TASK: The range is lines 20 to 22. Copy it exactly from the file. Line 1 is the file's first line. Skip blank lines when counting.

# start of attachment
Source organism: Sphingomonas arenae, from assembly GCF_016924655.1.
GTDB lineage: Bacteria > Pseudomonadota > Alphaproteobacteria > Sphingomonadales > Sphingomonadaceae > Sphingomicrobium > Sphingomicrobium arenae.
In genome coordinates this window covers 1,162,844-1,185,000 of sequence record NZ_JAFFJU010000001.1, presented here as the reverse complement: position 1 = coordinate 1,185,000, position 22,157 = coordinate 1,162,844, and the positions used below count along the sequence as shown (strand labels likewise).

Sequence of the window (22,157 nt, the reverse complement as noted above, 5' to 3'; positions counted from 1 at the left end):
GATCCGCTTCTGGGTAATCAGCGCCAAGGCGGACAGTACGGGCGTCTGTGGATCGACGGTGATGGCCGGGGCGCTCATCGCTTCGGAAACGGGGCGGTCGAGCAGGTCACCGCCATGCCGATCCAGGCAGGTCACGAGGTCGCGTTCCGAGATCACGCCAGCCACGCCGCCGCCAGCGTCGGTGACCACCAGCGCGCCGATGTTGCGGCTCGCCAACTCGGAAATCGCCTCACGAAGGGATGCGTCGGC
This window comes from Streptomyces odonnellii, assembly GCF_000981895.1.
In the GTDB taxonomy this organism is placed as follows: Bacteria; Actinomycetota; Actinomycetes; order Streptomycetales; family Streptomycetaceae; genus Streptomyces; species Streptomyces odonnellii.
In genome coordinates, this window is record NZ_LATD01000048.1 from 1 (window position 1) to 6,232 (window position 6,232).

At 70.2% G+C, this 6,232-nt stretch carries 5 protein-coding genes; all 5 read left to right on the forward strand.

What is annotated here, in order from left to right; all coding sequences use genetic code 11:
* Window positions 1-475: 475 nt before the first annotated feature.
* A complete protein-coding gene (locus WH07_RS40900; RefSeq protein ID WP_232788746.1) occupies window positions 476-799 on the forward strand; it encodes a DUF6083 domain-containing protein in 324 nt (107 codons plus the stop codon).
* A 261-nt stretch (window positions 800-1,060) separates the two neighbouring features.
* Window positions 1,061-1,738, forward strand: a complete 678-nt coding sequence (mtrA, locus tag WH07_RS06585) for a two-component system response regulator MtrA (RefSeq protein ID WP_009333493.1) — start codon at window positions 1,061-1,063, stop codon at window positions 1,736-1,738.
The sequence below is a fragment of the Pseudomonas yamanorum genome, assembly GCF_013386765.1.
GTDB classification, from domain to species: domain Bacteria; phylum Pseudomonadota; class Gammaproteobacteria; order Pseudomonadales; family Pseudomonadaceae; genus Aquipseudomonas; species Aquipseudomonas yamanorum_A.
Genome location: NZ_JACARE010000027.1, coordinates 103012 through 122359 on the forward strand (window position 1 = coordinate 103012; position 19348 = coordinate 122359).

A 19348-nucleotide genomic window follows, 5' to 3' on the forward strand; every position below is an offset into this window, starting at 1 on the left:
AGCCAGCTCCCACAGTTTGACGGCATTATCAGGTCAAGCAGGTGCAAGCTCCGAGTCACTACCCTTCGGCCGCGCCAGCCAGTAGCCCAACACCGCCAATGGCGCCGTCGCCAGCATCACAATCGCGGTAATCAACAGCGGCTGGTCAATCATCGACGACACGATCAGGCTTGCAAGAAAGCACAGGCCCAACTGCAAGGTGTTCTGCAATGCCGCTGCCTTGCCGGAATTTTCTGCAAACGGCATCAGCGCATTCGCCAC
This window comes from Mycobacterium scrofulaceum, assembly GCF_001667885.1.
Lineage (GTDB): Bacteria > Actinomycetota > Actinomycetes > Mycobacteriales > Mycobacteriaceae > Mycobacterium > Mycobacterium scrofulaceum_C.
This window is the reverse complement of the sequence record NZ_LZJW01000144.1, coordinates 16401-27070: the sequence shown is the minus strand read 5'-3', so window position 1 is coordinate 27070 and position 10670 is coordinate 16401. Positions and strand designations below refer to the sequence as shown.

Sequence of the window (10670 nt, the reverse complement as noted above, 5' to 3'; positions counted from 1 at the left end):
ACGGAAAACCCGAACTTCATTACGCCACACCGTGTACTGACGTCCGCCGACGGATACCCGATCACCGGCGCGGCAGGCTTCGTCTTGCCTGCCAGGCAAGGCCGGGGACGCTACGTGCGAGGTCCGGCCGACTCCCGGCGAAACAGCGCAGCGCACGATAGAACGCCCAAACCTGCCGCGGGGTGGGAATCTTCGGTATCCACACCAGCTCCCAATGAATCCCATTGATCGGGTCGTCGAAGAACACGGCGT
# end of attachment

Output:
This window comes from Mycobacterium scrofulaceum, assembly GCF_001667885.1.
Lineage (GTDB): Bacteria > Actinomycetota > Actinomycetes > Mycobacteriales > Mycobacteriaceae > Mycobacterium > Mycobacterium scrofulaceum_C.
This window is the reverse complement of the sequence record NZ_LZJW01000144.1, coordinates 16401-27070: the sequence shown is the minus strand read 5'-3', so window position 1 is coordinate 27070 and position 10670 is coordinate 16401. Positions and strand designations below refer to the sequence as shown.